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Dave Shideler Larry D. Sanders CODA County Officers & Deputies Association Biltmore Hotel, OKC 17 Sep 2009 Session 1: 840-950 am Session 2: 1010-1120 am.

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Presentation on theme: "Dave Shideler Larry D. Sanders CODA County Officers & Deputies Association Biltmore Hotel, OKC 17 Sep 2009 Session 1: 840-950 am Session 2: 1010-1120 am."— Presentation transcript:

1 Dave Shideler Larry D. Sanders CODA County Officers & Deputies Association Biltmore Hotel, OKC 17 Sep 2009 Session 1: am Session 2: am

2 1. Likely bottoming out, but… 2. Inflation, deflation and unemployment fears… 3. Not sure if it will get worse, but it won’t be back to “normal” for a long time. 4. Oklahoma’s economy may get worse, but not as bad as the US, and it will likely get better sooner. 5. OK: Oil, Natural Gas, Ag key roles in improvement, especially for rural OK. 2

3  Output = Consumption + Investment + Govt. spending + Net exports  Consumption is down, but…  Investment is down  Net exports is down, but…  Government spending is propping the economy up; until it multiplies, Output will remain down 3

4  months  OK likely sooner than US  Next 3 months critical  Sanders is  Short term pessimist  Long term optimist  General dismal economist 4

5 Source: US Bureau of Economic Analysis, 2009 (www.bea.gov) 5

6 6 Producers are waiting to clear inventories & excess capacity. Consumers are buying less, Saving more, & maybe waiting for “better deals”.

7 NOTE: 1991: $31.1 b. 2007: -$882 b. (China: 29%) US Agricultural Trade Balance, f ; 2012 projection ($mil/FY; agricultural product only) 7

8 A cartoon about demand-side economics. From "'Right to Work' Laws--Low Wage Scheme," Economic Outlook, January 1955, CIO Education Department. 8

9 US JOB CHANGE, HUNDRED THOUSAND, , MONTHLY CHANGE BUREAU OF LABOR STATISTICS HORIZONTAL AXIS SHOWS MONTHS. VERTICAL AXIS SHOWS THE RATIO OF THAT MONTH’S NONFARM PAYROLLS TO THE NONFARM PAYROLLS AT THE START OF RECESSION. NOTE: BECAUSE EMPLOYMENT IS A LAGGING INDICATOR, THE DATES FOR THESE EMPLOYMENT TRENDS ARE NOT EXACTLY SYNCHRONIZED WITH THE AGENCY’S OFFICIAL BUSINESS CYCLE DATES. 9 atest_numbers&series_id=CES &output_view=net_1 mth recession-to-previous-ones/

10 % 10.8% 3.9%

11 11 1. Fed receipts are consistent with National Income 2. National Income is at 50-year low.

12 12 1. Federal grants are increasing to State/Local, but distribution is uneven. 2. State/Local sales tax revenue is down, & the decline is greater than the increase In grants

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14  US economy is vulnerable to the following forces in 2009:  Deflationary trend: Falling wages, retail prices & spending, leading to both lower local government tax revenue and fewer employment opportunities  Potential inflation  Rising/persistent unemployment  Increase in oil prices 14

15 US 1950, age 0-4 bottom to 80+ top, M left, F right US 2010 US What does “flattening” of pyramid mean for: --jobs/incomes --public services/infrastructure --tax structure & base --wealth accumulation --housing needs --consumption patterns --public policy 15

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17  The “triple threat”*  Inflation  Unemployment/Recession  Deflation  The global economy & trade  How long and how deep will the recession be?  Will protectionism take hold?  Will anti-American sentiment grow? *Thanks to D. Schweikhardt for this background 17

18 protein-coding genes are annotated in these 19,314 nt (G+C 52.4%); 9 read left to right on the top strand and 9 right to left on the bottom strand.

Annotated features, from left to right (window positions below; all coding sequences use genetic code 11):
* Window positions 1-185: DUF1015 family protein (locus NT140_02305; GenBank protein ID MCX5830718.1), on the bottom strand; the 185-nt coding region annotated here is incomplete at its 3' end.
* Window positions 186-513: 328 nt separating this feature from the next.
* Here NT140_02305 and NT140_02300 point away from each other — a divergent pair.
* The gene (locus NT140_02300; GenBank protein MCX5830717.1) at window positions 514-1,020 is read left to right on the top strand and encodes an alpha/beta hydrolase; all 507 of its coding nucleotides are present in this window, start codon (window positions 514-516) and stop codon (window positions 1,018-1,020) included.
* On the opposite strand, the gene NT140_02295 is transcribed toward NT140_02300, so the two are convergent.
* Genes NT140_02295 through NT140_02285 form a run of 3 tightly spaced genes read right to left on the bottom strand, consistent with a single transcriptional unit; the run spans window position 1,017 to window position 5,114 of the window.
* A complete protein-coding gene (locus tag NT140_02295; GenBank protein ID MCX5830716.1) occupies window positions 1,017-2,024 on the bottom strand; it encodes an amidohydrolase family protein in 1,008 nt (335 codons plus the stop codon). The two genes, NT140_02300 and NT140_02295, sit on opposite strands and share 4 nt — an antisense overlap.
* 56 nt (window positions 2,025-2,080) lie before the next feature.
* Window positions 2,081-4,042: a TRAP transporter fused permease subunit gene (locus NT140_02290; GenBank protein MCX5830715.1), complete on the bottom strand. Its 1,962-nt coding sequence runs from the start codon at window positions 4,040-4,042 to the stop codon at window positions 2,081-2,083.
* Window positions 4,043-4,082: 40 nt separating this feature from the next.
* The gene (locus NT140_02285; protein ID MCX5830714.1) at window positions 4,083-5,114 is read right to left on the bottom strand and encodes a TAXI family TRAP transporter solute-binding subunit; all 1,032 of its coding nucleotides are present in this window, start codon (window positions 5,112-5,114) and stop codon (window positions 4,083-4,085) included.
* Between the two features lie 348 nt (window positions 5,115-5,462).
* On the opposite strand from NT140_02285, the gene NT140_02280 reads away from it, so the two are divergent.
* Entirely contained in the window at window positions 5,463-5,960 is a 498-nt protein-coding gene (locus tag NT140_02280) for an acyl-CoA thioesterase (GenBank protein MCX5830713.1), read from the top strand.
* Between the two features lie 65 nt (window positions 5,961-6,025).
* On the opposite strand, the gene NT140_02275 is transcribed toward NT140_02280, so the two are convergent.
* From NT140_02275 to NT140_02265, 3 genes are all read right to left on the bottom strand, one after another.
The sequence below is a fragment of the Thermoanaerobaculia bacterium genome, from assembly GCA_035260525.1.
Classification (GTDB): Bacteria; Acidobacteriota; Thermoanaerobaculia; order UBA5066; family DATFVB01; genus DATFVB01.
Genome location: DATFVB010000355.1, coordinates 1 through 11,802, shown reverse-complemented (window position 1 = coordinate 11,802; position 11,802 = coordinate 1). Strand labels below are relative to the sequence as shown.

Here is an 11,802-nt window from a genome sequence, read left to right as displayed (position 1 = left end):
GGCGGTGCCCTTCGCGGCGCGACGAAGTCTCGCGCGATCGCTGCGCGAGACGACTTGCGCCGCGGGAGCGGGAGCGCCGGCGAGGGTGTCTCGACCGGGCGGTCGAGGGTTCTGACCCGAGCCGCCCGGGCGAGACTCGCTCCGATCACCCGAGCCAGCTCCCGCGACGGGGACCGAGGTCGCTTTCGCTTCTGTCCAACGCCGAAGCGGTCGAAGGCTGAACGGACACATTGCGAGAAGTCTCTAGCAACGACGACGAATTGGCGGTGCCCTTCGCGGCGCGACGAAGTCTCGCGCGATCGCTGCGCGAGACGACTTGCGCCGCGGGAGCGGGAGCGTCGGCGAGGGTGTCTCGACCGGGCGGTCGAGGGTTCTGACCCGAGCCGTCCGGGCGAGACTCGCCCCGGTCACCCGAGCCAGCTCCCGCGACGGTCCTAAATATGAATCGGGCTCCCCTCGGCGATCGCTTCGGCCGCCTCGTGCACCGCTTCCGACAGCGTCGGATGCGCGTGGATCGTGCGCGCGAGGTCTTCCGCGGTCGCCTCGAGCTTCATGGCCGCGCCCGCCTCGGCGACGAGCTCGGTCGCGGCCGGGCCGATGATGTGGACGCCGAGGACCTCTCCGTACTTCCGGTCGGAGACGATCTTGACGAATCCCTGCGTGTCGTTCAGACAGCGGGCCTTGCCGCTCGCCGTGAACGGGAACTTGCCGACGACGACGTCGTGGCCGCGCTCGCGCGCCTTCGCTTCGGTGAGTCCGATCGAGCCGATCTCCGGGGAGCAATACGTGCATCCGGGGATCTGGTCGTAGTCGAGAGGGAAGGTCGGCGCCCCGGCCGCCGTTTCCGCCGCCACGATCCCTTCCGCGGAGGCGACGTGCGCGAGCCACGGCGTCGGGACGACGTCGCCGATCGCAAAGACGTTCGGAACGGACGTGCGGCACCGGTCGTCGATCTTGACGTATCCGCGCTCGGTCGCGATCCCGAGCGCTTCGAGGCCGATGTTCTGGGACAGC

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20  So, is Deflation real?  No increases in Social Security  With Medicare payments going up, result is net reduction in retirement checks.  Other benefits tied to CPI (union wages? Others?)  The Fed has no tools to fight deflation.  What is/will happen to real interest rates:  real i = nominal i – inflation. on/DecadeInflation.asp 20

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22  One view:  “For inflation to supplant deflation as the principal threat to price stability, we believe excess capacity would need to be removed.”  Dan Nevins, “SEI Economic Outlook, SEI Investment Management Corp,

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25 25 home-price-index-rises-for-second-straight-month-first-time-in- almost-3-years/ salmon/2009/07/29/foreclosure-chart-of-the-day/

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27 27 8/29/challenge-for-the-fdic-bank-insurance-fund.aspx

28 28 1.Older groups typically have greater share of wealth. 2.Wealth loss likely greater among older pop. 3.Suggests recovery will be incomplete & generational transfer will be less. 4.Suggests long time recovery.

29  Growing economic power of China & India  Climate/weather (OK, US, Global)  Energy supply & demand  Changing OK demographics (out & in-migration)  Crumbling infrastructure  Technological change  TBTF still w/us & likely even more so...  Wild cards (wars, pandemics, etc.) 29

30  US will be less dominant on world market  China may be the world’s largest economy  US labor market will be more ethnically diverse and older  US tax burden will be greater to fix infrastructure, support seniors, invest in education & technology  Global/mass domestic markets will shift to the web  Niche local markets will thrive for Locavores  Regional wars/conflicts, especially over water and arable land will increase, reducing economic benefits 30

31 Who own US debt (2008)? Foreign owners of US Treasury Securities (July 2008) Nationbillions of dollarspercentage Japan % Mainland China % United Kingdom % Oil exporters % Grand Total Total debt: $10,000 (foreign 26%) (other public 22%) (Fed, intragovt 52%) 31

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